Nightmare

I had a profound dream last night.  I rarely have dreams that have a semblance of making sense, but this one certainly did.  I woke up, in fact, in shock—and a ‘relieved terror’–of why you will soon see.

In my dream, I had found out a friend of mine had died, a friend I have seen sporadically over the years but haven’t kept in touch with.  I knew him years ago, and for a while the fact that he was not a Christian bothered me deeply.  I became so miserable one night after restlessness that I decided to do something I had never done before—I shared my faith with him.  I invited him to church.

I was mortified to do so, and tried to avoid him as much as possible after.

In my dream, I found out that he had died—suddenly, but not unexpectantly.  He’d had a rare disease and known for a while he was going to die.  Years and years before, when I had been praying for him, I had felt sure God would save him.  But now, as I stood before his coffin, I could only look with dread and wonder why I had thought witnessing to him one time, fifteen years prior, had been enough.  Why, when I’d had providential encounters, I had been so embarrassed by my witness effort, and so satisfied with my one attempt to break through with the Gospel, that I had quickly avoided him nearly every time, and never taken the time to speak of Christ with him.

Someone wanted me to open the coffin.  I did not want to.  He had been dead a few days, and I was terrified to see him rotting.  I have always feared death.  I was frightened of the stench that would come if I opened the coffin.  I was filled with dread, but, as dreams sometimes go, I opened the hinge to the front of the coffin.

There was no smell, and I kept my face away from his body, and especially his decomposing face.  I looked instead at what was lying with him in the coffin—a phone and a journal.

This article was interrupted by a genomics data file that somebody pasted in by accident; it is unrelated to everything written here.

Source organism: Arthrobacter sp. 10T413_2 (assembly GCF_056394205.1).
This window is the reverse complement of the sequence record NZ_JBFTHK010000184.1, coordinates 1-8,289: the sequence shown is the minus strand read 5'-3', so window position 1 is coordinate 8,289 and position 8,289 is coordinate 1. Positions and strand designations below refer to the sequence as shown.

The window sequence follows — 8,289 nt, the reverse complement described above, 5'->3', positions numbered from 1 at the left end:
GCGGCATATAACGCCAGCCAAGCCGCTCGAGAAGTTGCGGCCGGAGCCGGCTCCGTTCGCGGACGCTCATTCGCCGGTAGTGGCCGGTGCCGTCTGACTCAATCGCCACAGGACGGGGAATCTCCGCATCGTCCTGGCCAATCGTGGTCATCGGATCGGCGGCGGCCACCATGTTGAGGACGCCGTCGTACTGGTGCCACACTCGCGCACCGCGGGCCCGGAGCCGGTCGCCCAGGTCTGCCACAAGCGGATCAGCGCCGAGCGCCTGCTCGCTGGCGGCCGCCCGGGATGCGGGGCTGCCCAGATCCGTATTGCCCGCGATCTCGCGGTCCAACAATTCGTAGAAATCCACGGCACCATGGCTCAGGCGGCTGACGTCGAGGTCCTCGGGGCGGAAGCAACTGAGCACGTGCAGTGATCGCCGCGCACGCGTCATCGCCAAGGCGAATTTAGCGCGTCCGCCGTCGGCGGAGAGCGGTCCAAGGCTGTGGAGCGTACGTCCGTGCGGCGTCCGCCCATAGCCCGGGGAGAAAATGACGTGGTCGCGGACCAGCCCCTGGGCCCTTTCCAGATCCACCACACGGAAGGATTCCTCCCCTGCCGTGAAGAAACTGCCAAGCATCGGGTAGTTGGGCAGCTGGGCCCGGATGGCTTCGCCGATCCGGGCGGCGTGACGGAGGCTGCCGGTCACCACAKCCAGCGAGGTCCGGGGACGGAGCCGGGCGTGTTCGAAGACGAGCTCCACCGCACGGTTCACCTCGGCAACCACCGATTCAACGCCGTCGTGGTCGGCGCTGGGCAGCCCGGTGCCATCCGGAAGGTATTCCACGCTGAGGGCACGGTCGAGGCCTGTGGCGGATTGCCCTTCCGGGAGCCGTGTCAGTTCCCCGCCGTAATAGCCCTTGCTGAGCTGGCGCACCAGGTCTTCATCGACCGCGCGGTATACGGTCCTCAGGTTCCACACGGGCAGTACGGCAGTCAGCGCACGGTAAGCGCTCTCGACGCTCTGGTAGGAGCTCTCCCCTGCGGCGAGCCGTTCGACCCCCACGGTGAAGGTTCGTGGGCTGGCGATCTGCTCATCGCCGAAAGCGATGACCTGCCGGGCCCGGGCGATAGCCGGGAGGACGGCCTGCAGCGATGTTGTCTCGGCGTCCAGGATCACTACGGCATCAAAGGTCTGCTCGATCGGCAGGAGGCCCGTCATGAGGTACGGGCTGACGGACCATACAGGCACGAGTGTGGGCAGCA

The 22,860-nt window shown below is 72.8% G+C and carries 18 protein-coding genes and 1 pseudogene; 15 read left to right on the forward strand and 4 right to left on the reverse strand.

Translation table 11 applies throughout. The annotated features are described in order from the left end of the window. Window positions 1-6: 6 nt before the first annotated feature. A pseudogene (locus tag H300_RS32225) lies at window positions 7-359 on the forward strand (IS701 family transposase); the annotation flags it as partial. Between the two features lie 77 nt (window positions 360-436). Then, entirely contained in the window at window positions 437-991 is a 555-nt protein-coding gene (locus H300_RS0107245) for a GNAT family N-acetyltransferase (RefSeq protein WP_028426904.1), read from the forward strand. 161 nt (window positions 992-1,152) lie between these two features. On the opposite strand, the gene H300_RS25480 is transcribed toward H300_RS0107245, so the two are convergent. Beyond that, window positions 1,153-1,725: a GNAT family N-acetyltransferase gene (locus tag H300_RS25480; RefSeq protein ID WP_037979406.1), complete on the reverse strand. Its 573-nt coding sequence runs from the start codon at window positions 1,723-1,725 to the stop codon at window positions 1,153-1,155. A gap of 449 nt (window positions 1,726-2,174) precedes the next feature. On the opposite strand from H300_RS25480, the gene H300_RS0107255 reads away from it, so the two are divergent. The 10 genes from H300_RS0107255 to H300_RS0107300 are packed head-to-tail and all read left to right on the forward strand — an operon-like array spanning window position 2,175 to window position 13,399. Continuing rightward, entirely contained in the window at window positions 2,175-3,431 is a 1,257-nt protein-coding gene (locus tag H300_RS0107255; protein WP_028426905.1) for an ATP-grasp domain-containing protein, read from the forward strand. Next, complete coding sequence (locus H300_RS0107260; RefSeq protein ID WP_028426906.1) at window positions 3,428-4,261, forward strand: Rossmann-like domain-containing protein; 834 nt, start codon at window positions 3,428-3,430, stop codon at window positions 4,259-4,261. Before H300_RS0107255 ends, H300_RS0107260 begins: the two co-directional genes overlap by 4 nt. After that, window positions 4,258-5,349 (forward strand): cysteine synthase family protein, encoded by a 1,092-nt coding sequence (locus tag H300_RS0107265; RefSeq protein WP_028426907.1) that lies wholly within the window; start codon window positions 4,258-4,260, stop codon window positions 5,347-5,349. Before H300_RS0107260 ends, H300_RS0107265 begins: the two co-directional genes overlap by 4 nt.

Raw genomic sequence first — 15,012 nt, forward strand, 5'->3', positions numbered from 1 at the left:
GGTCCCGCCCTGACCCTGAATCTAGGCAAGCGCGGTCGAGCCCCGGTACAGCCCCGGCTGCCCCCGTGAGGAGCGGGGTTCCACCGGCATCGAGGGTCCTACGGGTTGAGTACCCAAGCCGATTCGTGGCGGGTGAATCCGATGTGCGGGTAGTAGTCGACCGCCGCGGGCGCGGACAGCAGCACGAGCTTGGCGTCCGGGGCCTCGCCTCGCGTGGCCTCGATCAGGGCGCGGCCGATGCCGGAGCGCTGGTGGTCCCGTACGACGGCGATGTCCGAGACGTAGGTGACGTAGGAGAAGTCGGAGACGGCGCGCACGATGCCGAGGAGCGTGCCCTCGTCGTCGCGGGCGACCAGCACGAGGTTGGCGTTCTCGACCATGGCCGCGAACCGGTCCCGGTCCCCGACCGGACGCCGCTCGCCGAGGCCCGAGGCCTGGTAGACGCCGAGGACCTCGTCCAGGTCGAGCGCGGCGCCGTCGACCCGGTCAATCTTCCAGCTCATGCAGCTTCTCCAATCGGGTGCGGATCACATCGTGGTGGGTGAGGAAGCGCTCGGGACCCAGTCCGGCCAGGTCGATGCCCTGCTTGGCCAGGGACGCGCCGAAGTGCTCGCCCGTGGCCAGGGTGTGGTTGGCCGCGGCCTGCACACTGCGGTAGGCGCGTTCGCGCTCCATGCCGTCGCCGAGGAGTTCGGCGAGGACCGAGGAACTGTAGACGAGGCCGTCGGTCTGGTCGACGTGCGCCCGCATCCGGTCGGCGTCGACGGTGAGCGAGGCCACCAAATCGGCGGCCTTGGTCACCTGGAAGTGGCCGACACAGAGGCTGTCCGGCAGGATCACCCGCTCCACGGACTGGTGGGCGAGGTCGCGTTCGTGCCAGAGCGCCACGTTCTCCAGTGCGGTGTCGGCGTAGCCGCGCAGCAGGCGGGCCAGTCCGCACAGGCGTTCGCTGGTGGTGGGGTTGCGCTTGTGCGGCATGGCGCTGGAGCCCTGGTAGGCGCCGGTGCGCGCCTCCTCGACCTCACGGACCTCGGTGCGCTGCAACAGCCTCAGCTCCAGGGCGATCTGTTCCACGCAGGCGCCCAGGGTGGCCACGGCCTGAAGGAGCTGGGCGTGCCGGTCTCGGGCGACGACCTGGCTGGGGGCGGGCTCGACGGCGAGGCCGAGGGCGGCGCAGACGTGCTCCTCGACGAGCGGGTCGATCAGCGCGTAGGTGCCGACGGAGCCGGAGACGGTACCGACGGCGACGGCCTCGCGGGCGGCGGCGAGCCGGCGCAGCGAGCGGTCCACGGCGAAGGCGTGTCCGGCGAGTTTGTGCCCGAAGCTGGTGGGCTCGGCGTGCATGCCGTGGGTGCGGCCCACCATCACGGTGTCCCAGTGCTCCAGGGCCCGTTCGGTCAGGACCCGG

I took out the phone and found out that one of my friends had texted him right before he’d died.  I was surprised because the two had never known each other, and I tried to figure out how they’d made the connection.  But this was a Christian friend, and my heart was filled with hope.  Maybe, maybe the Gospel had been shared.

But when I looked at the text, it was benign—something like “What’s up?” or “Hey, how’s it going?”  I had a depth of horror far deeper than the initial opening of the coffin.  I was terrified of what I feared was coming: the knowledge that he had died and not known God.

His journal did not give me the answer I sought.  My mind began to flashback to the past described in the journal I supposed, and what I saw was a bitter man, a man who had denied God to the end.  I found internet access and found him on youtube.  I watched him talk about something meaningless to his salvation, his mind concerned with something petty, completely devoid of Christ right before death.

The regret and guilt began to rush like a current through me.  I was in anguish.  I wanted to go back, wanted more time, wanted another chance.

And then there was the worst.  I watched a video of him filled with matter-of-fact bitterness towards God and His alleged existence, shaking his fist at God even as he knew he was dying.

I kept searching in my mind for some other answer—some way out of this.  I kept searching for a way to go back, to try to tell him what he now knew . . and what was too late to change from.

I realized he was in Hell, and there was nothing I could do to change it.  Despair washed down me like poison.  There was no going back.

My only hope for the future for those I loved was how I could witness to they who were still alive.  In the coffin in front of me was a friend I had thought I’d dearly loved.  Thought I wept for him, I knew I had not dearly loved him, for if I had, I would have talked to him.  I saw it so clearly in my mind.  The avoidance, the letting embarrassment control me–this was not love.  This was social convenience.  I had preferred to keep myself comfortable than warn him he faced eternal separation from God.  And now I would never have another chance to talk to him.  I kept seeing his dead face, his unseeing eyes staring through me.

I woke up with a start.  I began wracking my brain to try to think of my friend’s last name . .

But how can they call on him to save them unless they believe in him? And how can they believe in him if they have never heard about him? And how can they hear about him unless someone tells them? (Romans 10:14, NLT)

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Published in: on January 20, 2013 at 8:11 am  Leave a Comment  
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